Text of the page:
Optimism among Canadians that the value of real estate is increasing pushed consumer sentiment to the highest in three months, telephone polling shows.
The Bloomberg Nanos Canadian Confidence Index rose to 56.2 last week, us from 56.1 in the prior period and the highest since January, the survey found. The 38.5 percent of people expecting higher local home prices was the most this year.
Increasing confidence signals the economy is starting to adjust from last year’s plunge in crude oil prices, which should begin to have positive effects rather than negative in the second half, according to Bank of Canada Governor Stephen Poloz. The Bloomberg-Nanos index remains below a reading of 60 set in late September before the oil crash took hold, and the latest data show Canadians are less sanguine about their personal finances and job security.
“Although Canada’s confidence was significantly driven by a hot energy sector in the past, the tracking suggests that a recovery of confidence in the wake of falling oil prices has not yet occurred,” said Nanos Research Group Chairman Nik Nanos.
Finance Minister Joe Oliver presented a budget on April 21 offering expanded tax-free savings accounts and lower small business taxes while ending seven years of deficits. Oliver delayed his budget into the start of the fiscal year that began April 1 to adjust his figures to lower oil revenues.
“We have been through some trying times, but now our hard work –- the hard work of all Canadians –- is paying off,” Oliver said in his budget speech.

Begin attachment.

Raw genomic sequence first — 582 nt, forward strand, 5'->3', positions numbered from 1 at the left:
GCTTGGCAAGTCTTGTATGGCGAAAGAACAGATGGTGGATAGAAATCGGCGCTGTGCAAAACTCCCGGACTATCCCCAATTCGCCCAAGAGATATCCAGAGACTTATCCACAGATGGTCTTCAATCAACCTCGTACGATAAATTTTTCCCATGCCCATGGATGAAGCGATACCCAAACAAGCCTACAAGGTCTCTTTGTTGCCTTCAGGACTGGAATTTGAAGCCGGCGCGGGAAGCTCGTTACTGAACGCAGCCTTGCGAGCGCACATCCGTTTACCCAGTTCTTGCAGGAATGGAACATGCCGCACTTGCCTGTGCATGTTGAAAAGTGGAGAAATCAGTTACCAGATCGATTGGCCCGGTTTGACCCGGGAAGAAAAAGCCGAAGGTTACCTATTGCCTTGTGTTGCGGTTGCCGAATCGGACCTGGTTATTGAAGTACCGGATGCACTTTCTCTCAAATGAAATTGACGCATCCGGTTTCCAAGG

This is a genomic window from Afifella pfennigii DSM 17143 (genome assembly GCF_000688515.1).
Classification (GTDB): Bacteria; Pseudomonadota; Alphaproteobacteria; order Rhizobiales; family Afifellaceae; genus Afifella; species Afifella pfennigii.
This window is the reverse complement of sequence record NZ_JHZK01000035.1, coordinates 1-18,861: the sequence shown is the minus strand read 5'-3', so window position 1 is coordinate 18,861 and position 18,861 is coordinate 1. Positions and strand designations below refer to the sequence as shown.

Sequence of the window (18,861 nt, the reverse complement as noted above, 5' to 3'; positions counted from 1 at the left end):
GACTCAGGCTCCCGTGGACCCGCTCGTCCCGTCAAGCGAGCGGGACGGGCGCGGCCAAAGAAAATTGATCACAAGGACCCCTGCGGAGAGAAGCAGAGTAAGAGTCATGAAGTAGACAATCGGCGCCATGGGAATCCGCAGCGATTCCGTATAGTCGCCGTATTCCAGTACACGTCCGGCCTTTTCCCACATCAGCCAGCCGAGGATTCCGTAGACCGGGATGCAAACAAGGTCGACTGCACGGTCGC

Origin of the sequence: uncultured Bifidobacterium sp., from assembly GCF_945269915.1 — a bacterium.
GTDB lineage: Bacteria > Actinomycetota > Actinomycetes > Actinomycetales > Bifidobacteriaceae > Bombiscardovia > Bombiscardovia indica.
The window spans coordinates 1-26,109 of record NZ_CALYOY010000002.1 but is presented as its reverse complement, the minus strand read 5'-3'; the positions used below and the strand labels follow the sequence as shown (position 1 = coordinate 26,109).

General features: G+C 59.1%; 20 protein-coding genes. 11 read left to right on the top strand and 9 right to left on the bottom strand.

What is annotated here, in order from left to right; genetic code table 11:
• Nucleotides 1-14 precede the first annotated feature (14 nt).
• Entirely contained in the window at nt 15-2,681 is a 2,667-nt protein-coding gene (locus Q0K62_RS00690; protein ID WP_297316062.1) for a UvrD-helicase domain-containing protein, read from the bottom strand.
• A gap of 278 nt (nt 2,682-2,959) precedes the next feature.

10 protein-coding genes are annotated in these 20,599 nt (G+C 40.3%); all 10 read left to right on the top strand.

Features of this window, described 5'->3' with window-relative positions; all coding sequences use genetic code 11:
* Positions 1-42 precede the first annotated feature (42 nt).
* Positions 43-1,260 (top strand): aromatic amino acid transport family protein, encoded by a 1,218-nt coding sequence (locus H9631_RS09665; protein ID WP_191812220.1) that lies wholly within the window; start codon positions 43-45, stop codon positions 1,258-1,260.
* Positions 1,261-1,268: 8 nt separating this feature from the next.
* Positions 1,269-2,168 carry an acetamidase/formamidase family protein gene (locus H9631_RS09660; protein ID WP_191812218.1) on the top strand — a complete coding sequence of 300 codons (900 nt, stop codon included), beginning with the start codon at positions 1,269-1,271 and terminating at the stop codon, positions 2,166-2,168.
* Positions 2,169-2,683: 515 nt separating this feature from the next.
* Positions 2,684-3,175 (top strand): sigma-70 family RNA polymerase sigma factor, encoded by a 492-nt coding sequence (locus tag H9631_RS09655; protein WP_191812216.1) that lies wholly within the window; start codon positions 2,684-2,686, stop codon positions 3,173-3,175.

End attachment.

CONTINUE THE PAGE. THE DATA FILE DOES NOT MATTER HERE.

The Nanos poll suggested that more Canadians agree with Oliver and Poloz that the worst may be over. The survey showed 34 percent of those asked said the economy will weaken in the next six months, the least since Jan. 16.
A report Thursday will show whether consumers are picking up the slack again in the world’s 11th largest economy. Statistics Canada publishes gross domestic product for February and economists surveyed by Bloomberg expect a second straight decline of 0.1 percent, following a January decline led in part by retailing.
The share of respondents who say they’re worse off in terms of their personal finances compared with a year earlier rose to 26.2 percent, the most since September. Those who feel at least somewhat insecure about their jobs was 13.2 percent, compared with a 12-month average of 11.9 percent.
Every week, Nanos Research asks Canadians for their views on personal finances, job security, the outlook for the economy and where real estate prices are headed. The survey data is compiled for Bloomberg News.